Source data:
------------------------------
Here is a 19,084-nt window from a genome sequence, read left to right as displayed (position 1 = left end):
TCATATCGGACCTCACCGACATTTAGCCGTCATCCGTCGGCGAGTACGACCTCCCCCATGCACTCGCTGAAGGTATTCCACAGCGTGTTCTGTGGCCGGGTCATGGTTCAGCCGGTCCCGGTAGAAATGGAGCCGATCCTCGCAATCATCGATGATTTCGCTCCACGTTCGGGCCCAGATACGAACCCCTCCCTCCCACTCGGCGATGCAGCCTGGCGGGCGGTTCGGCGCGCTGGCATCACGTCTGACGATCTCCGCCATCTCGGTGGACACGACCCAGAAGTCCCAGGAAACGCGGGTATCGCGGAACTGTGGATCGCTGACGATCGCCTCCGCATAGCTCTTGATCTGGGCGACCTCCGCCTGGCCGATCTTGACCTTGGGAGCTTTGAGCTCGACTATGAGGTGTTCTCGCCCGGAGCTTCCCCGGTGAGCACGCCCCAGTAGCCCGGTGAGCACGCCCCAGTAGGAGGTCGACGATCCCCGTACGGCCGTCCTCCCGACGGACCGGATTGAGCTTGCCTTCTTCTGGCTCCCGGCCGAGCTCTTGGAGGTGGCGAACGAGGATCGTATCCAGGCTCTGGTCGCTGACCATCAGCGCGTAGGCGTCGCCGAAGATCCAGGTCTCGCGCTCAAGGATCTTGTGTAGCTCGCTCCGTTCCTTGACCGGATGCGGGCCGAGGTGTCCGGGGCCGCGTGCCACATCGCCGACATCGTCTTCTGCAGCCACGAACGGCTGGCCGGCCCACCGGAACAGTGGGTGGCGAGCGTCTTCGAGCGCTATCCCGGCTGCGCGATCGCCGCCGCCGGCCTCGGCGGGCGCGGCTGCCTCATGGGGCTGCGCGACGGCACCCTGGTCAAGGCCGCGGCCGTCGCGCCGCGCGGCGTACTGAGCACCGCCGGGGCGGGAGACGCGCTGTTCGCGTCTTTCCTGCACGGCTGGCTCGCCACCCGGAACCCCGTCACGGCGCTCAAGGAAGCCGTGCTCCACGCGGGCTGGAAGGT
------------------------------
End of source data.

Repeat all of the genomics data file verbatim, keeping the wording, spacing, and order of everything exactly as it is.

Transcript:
Here is a 19,084-nt window from a genome sequence, read left to right as displayed (position 1 = left end):
TCATATCGGACCTCACCGACATTTAGCCGTCATCCGTCGGCGAGTACGACCTCCCCCATGCACTCGCTGAAGGTATTCCACAGCGTGTTCTGTGGCCGGGTCATGGTTCAGCCGGTCCCGGTAGAAATGGAGCCGATCCTCGCAATCATCGATGATTTCGCTCCACGTTCGGGCCCAGATACGAACCCCTCCCTCCCACTCGGCGATGCAGCCTGGCGGGCGGTTCGGCGCGCTGGCATCACGTCTGACGATCTCCGCCATCTCGGTGGACACGACCCAGAAGTCCCAGGAAACGCGGGTATCGCGGAACTGTGGATCGCTGACGATCGCCTCCGCATAGCTCTTGATCTGGGCGACCTCCGCCTGGCCGATCTTGACCTTGGGAGCTTTGAGCTCGACTATGAGGTGTTCTCGCCCGGAGCTTCCCCGGTGAGCACGCCCCAGTAGCCCGGTGAGCACGCCCCAGTAGGAGGTCGACGATCCCCGTACGGCCGTCCTCCCGACGGACCGGATTGAGCTTGCCTTCTTCTGGCTCCCGGCCGAGCTCTTGGAGGTGGCGAACGAGGATCGTATCCAGGCTCTGGTCGCTGACCATCAGCGCGTAGGCGTCGCCGAAGATCCAGGTCTCGCGCTCAAGGATCTTGTGTAGCTCGCTCCGTTCCTTGACCGGATGCGGGCCGAGGTGTCCGGGGCCGCGTGCCACATCGCCGACATCGTCTTCTGCAGCCACGAACGGCTGGCCGGCCCACCGGAACAGTGGGTGGCGAGCGTCTTCGAGCGCTATCCCGGCTGCGCGATCGCCGCCGCCGGCCTCGGCGGGCGCGGCTGCCTCATGGGGCTGCGCGACGGCACCCTGGTCAAGGCCGCGGCCGTCGCGCCGCGCGGCGTACTGAGCACCGCCGGGGCGGGAGACGCGCTGTTCGCGTCTTTCCTGCACGGCTGGCTCGCCACCCGGAACCCCGTCACGGCGCTCAAGGAAGCCGTGCTCCACGCGGGCTGGAAGGT